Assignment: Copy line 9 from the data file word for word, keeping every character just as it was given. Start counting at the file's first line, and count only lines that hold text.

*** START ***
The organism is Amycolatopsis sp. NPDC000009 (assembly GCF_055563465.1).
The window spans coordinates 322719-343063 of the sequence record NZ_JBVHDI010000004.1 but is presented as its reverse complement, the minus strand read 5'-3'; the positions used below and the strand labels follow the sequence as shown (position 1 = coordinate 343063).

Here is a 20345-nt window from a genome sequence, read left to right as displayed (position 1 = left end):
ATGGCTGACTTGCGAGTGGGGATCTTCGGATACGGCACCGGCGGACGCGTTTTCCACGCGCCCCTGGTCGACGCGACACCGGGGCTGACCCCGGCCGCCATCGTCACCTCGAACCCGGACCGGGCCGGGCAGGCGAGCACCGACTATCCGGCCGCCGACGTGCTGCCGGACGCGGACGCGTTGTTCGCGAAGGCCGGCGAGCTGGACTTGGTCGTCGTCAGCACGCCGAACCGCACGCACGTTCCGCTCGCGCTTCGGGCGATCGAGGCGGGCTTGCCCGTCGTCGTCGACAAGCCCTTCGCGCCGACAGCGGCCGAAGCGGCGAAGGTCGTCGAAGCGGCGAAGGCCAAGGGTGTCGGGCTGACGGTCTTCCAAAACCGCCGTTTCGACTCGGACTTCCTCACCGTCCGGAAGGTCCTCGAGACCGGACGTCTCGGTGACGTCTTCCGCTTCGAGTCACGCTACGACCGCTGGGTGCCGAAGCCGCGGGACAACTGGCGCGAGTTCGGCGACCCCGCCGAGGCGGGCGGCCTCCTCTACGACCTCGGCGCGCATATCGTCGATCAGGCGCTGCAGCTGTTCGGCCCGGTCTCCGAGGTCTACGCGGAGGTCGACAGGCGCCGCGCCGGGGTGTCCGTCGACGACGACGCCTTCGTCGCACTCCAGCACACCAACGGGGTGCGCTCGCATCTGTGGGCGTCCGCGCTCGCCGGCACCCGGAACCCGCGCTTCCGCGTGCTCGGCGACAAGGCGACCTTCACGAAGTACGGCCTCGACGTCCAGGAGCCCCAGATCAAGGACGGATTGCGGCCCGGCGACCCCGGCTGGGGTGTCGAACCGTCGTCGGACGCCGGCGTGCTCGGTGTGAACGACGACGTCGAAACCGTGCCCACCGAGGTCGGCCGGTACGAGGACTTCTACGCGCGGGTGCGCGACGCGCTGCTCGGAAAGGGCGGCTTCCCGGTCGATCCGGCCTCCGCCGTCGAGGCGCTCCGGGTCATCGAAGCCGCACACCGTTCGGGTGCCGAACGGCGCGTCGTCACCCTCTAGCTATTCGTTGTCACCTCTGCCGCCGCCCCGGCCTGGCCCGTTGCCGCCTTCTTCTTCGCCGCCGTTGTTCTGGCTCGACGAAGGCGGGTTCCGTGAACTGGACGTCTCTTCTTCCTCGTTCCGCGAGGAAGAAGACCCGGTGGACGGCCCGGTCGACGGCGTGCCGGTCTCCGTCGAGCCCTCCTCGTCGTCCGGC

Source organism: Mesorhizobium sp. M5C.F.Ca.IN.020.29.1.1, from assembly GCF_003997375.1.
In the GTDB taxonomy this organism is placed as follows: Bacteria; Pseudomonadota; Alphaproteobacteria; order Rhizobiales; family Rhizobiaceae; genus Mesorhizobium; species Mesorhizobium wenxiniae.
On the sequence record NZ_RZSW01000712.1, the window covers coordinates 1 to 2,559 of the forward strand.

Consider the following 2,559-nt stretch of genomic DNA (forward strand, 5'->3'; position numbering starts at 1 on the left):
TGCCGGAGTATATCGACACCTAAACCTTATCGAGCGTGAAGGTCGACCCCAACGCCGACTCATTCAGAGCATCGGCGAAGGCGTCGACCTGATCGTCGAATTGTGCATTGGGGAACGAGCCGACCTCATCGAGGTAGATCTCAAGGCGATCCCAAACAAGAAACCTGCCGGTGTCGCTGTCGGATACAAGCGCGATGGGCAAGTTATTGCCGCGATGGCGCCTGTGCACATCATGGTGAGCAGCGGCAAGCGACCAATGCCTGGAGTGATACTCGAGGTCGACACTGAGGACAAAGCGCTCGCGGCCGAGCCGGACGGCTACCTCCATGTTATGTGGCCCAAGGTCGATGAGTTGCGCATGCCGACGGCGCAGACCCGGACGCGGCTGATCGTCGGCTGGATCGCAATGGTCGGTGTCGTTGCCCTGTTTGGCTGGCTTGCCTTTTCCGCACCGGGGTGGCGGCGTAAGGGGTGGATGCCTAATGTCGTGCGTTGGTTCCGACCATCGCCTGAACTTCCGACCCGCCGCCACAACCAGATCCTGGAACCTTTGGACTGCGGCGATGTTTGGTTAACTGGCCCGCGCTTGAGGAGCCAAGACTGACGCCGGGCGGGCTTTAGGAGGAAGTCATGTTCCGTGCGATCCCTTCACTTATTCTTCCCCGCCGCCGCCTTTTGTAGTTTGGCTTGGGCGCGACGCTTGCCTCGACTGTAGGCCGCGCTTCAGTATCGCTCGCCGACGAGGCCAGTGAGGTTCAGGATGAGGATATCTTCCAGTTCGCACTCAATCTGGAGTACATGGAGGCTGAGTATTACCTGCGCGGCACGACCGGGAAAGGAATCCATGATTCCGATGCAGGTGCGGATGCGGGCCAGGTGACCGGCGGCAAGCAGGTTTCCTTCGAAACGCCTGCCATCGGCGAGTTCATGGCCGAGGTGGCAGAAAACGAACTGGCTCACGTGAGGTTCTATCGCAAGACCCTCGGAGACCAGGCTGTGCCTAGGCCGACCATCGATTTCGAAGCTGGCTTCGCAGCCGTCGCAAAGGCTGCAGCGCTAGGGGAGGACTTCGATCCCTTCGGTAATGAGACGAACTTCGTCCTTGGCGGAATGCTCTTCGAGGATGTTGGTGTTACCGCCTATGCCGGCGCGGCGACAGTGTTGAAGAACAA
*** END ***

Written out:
TGCCGGAGTATATCGACACCTAAACCTTATCGAGCGTGAAGGTCGACCCCAACGCCGACTCATTCAGAGCATCGGCGAAGGCGTCGACCTGATCGTCGAATTGTGCATTGGGGAACGAGCCGACCTCATCGAGGTAGATCTCAAGGCGATCCCAAACAAGAAACCTGCCGGTGTCGCTGTCGGATACAAGCGCGATGGGCAAGTTATTGCCGCGATGGCGCCTGTGCACATCATGGTGAGCAGCGGCAAGCGACCAATGCCTGGAGTGATACTCGAGGTCGACACTGAGGACAAAGCGCTCGCGGCCGAGCCGGACGGCTACCTCCATGTTATGTGGCCCAAGGTCGATGAGTTGCGCATGCCGACGGCGCAGACCCGGACGCGGCTGATCGTCGGCTGGATCGCAATGGTCGGTGTCGTTGCCCTGTTTGGCTGGCTTGCCTTTTCCGCACCGGGGTGGCGGCGTAAGGGGTGGATGCCTAATGTCGTGCGTTGGTTCCGACCATCGCCTGAACTTCCGACCCGCCGCCACAACCAGATCCTGGAACCTTTGGACTGCGGCGATGTTTGGTTAACTGGCCCGCGCTTGAGGAGCCAAGACTGACGCCGGGCGGGCTTTAGGAGGAAGTCATGTTCCGTGCGATCCCTTCACTTATTCTTCCCCGCCGCCGCCTTTTGTAGTTTGGCTTGGGCGCGACGCTTGCCTCGACTGTAGGCCGCGCTTCAGTATCGCTCGCCGACGAGGCCAGTGAGGTTCAGGATGAGGATATCTTCCAGTTCGCACTCAATCTGGAGTACATGGAGGCTGAGTATTACCTGCGCGGCACGACCGGGAAAGGAATCCATGATTCCGATGCAGGTGCGGATGCGGGCCAGGTGACCGGCGGCAAGCAGGTTTCCTTCGAAACGCCTGCCATCGGCGAGTTCATGGCCGAGGTGGCAGAAAACGAACTGGCTCACGTGAGGTTCTATCGCAAGACCCTCGGAGACCAGGCTGTGCCTAGGCCGACCATCGATTTCGAAGCTGGCTTCGCAGCCGTCGCAAAGGCTGCAGCGCTAGGGGAGGACTTCGATCCCTTCGGTAATGAGACGAACTTCGTCCTTGGCGGAATGCTCTTCGAGGATGTTGGTGTTACCGCCTATGCCGGCGCGGCGACAGTGTTGAAGAACAA